4 Min Read
BANGKOK (Reuters) - Myanmar's pro-democracy parties conceded defeat on Tuesday in the first election in 20 years after the biggest military-backed party swept to victory to give the junta overwhelming influence in a new era of civilian rule.
The military's political juggernaut, the Union Solidarity and Development Party (USDP), closely aligned with junta supremo Than Shwe, won up to 80 percent of the seats that were up for grabs, a USDP official said, although results have not been released.
At least six parties have lodged complaints with the election commission, saying state workers were forced to vote for the USDP in advance balloting ahead of Sunday's vote, which the United States, Japan and Europe have sharply criticized.
Below are some questions and answers about what's next for resource-rich Myanmar, one of the world's most isolated and oppressive states.
Not necessarily. Sunday's poll does not guarantee the winning party any role in cabinet. The ballot was held to elect a bicameral parliament and state assemblies only.
The cabinet will be appointed by a president, not elected by the people. And the armed forces supreme commander will choose three serving generals to head defense, interior and border affairs ministries. It is likely some incumbent ministers who contested the election under the USDP banner will retain their portfolios.
This is why critics scoff at the military junta's assertion that the new government will reflect the will of the people, the "ultimate owners" of Myanmar's sovereign power. In fact, parliament has very limited power.
The military-dominated parliament will form three committees, each of which nominates one presidential candidate. These might be elected lawmakers, retired generals, or even ordinary citizens: the qualification criteria are extremely broad.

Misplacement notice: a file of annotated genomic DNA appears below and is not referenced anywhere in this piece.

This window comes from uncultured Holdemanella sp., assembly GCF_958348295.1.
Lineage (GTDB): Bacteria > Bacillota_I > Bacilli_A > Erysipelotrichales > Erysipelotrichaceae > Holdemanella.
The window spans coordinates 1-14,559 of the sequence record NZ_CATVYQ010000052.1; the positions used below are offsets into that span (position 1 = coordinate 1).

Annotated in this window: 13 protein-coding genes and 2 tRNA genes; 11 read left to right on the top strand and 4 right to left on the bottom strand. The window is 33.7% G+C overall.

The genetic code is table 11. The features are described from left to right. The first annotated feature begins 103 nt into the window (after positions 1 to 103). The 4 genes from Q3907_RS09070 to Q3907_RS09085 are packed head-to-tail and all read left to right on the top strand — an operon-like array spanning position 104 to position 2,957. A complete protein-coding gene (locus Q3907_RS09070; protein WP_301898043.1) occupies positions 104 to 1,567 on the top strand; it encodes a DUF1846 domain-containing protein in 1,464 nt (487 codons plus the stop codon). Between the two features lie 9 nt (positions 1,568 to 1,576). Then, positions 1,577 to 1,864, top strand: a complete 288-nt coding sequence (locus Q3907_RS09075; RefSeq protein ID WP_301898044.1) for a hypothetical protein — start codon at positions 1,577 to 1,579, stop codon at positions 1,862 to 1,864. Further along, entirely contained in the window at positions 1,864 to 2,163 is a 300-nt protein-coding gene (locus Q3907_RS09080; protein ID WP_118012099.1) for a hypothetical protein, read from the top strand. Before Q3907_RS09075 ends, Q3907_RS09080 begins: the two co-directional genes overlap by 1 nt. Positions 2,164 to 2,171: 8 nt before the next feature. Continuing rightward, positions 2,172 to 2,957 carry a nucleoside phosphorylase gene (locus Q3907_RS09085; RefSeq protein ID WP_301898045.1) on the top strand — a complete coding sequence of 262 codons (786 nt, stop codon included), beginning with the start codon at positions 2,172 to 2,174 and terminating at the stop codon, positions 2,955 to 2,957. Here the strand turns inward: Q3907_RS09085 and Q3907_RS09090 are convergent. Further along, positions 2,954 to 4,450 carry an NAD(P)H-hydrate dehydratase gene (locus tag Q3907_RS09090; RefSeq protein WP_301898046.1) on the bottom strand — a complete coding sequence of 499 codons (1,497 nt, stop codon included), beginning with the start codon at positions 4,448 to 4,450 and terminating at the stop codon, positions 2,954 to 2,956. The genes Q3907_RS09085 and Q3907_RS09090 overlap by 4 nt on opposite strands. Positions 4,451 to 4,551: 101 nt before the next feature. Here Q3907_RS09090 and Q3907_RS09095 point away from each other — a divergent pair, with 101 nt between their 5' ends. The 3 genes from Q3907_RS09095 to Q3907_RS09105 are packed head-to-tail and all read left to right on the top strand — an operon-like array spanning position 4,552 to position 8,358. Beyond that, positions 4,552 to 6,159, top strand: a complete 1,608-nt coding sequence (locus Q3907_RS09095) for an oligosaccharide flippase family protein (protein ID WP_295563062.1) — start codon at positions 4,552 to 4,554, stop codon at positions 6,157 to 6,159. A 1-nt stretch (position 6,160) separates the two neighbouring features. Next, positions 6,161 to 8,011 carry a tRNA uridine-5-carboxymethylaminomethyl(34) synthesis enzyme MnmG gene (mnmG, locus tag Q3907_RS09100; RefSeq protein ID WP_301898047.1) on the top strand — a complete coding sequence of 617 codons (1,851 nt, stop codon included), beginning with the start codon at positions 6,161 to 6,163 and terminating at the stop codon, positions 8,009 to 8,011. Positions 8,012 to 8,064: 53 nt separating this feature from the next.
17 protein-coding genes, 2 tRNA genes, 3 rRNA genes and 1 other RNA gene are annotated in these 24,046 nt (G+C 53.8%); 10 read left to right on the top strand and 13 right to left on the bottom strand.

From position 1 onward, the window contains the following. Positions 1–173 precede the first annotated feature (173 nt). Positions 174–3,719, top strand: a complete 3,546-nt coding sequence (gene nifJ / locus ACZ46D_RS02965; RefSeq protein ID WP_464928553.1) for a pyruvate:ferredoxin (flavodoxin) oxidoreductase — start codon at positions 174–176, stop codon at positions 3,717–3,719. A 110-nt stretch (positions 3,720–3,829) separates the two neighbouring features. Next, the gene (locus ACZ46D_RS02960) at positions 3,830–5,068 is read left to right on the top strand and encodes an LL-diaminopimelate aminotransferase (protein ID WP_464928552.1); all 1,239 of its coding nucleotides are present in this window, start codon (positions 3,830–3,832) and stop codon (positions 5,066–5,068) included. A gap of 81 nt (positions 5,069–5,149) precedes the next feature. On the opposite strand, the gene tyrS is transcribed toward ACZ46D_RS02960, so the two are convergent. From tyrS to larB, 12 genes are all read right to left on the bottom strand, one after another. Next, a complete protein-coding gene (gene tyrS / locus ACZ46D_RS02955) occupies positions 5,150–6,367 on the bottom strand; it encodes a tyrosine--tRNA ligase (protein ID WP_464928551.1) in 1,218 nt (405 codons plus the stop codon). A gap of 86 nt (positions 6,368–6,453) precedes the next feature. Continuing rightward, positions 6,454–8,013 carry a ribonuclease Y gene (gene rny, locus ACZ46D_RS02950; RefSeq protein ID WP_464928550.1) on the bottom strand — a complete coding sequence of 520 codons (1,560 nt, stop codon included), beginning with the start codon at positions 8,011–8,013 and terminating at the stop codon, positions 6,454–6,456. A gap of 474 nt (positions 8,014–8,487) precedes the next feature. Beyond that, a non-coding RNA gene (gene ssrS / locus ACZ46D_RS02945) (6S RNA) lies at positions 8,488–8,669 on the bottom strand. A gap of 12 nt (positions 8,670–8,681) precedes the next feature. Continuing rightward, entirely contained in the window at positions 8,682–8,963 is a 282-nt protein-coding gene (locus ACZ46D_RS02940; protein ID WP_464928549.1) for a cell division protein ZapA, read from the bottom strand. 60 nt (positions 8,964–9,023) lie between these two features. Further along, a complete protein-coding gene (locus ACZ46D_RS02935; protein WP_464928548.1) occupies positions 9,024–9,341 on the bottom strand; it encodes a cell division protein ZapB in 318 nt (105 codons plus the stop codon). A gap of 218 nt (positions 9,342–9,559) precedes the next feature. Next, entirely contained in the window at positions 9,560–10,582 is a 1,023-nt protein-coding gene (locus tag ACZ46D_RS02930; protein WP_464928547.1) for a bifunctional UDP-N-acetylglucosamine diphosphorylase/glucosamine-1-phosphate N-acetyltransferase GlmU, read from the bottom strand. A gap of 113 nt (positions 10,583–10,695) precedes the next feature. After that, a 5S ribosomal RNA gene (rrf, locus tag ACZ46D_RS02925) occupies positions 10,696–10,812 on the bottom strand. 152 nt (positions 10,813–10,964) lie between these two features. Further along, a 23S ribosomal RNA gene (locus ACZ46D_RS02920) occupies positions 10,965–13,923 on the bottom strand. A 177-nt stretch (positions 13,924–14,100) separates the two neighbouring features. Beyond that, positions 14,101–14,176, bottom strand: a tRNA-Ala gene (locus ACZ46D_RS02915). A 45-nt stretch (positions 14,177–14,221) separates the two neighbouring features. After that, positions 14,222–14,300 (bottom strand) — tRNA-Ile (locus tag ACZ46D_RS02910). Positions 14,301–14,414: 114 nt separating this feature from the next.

The presidential candidates must be civilians at least 45 years of age and Myanmar citizens who have resided in the country for a continuous period of 20 years. They must also meet the same criteria as candidates who stood in the election.
The committees, known collectively as the Presidential Electoral College, select one of the three candidates to be president. The two others will become vice-presidents.
That's the big question. No likely contenders for the top job have emerged, fuelling speculation the current regime has its own person in mind for the all-powerful president.
Most believe the candidates will be either junta members or their proteges, especially as one parliamentary committee nominating a candidate is entirely made up of serving officers.
One theory is that paramount leader Senior General Than Shwe will take the post, with sidekicks Maung Aye and Thura Shwe Man vice-presidents.
Some saw Than Shwe's appointment of Adjutant General Thura Myint Aung to succeed him as armed forces chief as a sign the dictator will retire. Others said it suggested he wanted the presidency.
Some believe the 77-year-old strongman is so paranoid about being purged or toppled in a coup that he can't trust anyone else to run the country. Others, however, say the job could be too demanding and he would be unwilling to carry out a president's diplomatic and public duties.
The constitution has not stipulated a timeframe for the handover of power and the junta will remain in charge until it takes place.
Legislative assemblies are likely to be formalized, a president chosen and a cabinet appointed within a few weeks of the election, although it could take as long as three months.
Parliament must convene its first regular session within 90 days of the polls.
Editing by Jason Szep